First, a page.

September is one of those months when there are almost too many great conferences to attend, with too many helpful topics to choose from. There were two I attended in September 2009, one a financial planning conference for divorce and the other a summit on practice management. These two subjects might seem to have little in common with each other, yet this year, a lot of the talk at both conferences was about the same thing: the poor economy.
So why is the economic downturn important to divorce planners? In her opening address to the Association of Divorce Financial Planners' conference in New Rochelle, N.Y., association President Lili A. Vasileff, CFP, CDFA, somberly detailed many of the financial challenges facing divorce financial planners this year. For one thing, it's been difficult to afford a marital split in the current financial circumstances. However, Vasileff's comments were not all doom and gloom, and advisors are hopeful about the recovery of the financial markets, which would signal a return of their own business as well. (The association's Web site is www.divorceandfinance.org.)
The conference focused on many aspects of divorce specialization among financial planners. This includes, but is not limited to, an emphasis on collaborative divorce, in which family law attorneys, divorce attorneys, therapists, forensic accountants and others join together with the couple in a true group effort to end a marriage under the most favorable financial terms to all parties involved. The idea is to create a winning situation for the client as well as the advisor. In a true collaborative environment, no one person is higher in stature or control than another. This arrangement offers a great opportunity to share information and advice in an unbiased environment, although the cooperation can be tough to achieve given the desire of attorneys to control most negotiations.
Collaborative divorce requires the advisor to work with both clients. Once the marriage is dissolved, the advisor cannot manage the assets of either spouse, which would be an ethical breach. (How, after all, can an advisor suggest an impartial solution if he or she might be managing the money after the fact?) However, the advisor is not prohibited from offering service later to one party if the collaborative divorce efforts break down. The advisor must simply end the engagement and refrain from working with either party in the divorce itself.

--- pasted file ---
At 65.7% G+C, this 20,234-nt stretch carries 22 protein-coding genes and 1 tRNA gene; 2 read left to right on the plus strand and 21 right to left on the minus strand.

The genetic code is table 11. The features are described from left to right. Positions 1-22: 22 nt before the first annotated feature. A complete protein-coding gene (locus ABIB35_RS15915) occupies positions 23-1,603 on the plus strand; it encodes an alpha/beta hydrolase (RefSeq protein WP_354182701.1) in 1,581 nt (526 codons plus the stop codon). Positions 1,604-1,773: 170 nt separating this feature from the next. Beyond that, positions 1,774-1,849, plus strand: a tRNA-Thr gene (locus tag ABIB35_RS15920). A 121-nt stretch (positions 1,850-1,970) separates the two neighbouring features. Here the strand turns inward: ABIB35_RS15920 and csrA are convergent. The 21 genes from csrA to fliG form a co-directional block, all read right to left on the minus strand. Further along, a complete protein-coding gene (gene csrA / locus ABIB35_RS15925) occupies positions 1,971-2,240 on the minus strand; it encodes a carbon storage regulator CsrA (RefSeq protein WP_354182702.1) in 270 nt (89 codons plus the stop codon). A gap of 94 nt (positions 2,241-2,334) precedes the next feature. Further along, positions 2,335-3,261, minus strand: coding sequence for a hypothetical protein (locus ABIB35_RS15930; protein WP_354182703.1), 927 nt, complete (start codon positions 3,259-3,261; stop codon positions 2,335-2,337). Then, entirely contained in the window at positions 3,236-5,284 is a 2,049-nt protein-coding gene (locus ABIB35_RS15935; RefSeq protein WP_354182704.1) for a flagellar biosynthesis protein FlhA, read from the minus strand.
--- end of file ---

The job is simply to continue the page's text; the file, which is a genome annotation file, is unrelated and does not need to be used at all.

The fee for the advisor in this type of divorce is limited to the billable hours associated with the divorce itself. While this may seem like slight compensation, it does have an upside-in complex cases, where representation is needed at mediation hearings, in depositions or at trial, the financial planner can and often does charge additional hourly fees. And again, there is a possibility the mediation efforts will fail, which allows the advisor to manage assets later.
Clearly, people who want a divorce will seek one out regardless of the current economic conditions. But a contested divorce might be unaffordable in difficult times, and collaborative divorce (though perhaps not as attractive to one or both spouses) might be more practical. At least in a collaborative divorce, the advisor can help limit the economic damage.
Putting aside what the economic climate has done for divorcing couples, it has also crimped financial advisors' revenue, a subject discussed at the Schwab Impact conference in San Diego.
This economic pressure on advisory firms has forced them to put more focus on cutting costs and boosting their efficiency. Schwab's practice management and technology sessions stressed the continued adoption and use of software and other technology solutions to increase practice efficiency. In other sessions, discussions were held on alternative fee structures. Those practices whose fees come almost solely from a percentage of assets under management were hit hardest by the stock market declines. In some cases, practices experienced as much as 40%-45% declines.
One way of fighting back is to revisit how you charge for your services. More practices are adopting hybrid pricing models-fee structures with both fixed and variable elements involved. Maybe the financial advice component could be restructured as an annualized flat fee (one still billed quarterly) based on estimates of the actual work performed, while some percentage of assets under management still draw a fee. In some cases, advisors who have adopted such structures have reduced the AUM fee percentages to become more competitive with other firms, while not actually hurting their gross revenue.
One Schwab productivity session covered techniques to improve employee productivity and accountability through management reports. Such reports measure a firm's revenue per employee and its profits per employee, particularly in practices where multiple staffers perform similar functions, so that an advisor can uncover wasteful and unproductive activity. The key is understanding the relationship of your human capital and technology, not to mention your financial capital, to your revenue and profitability.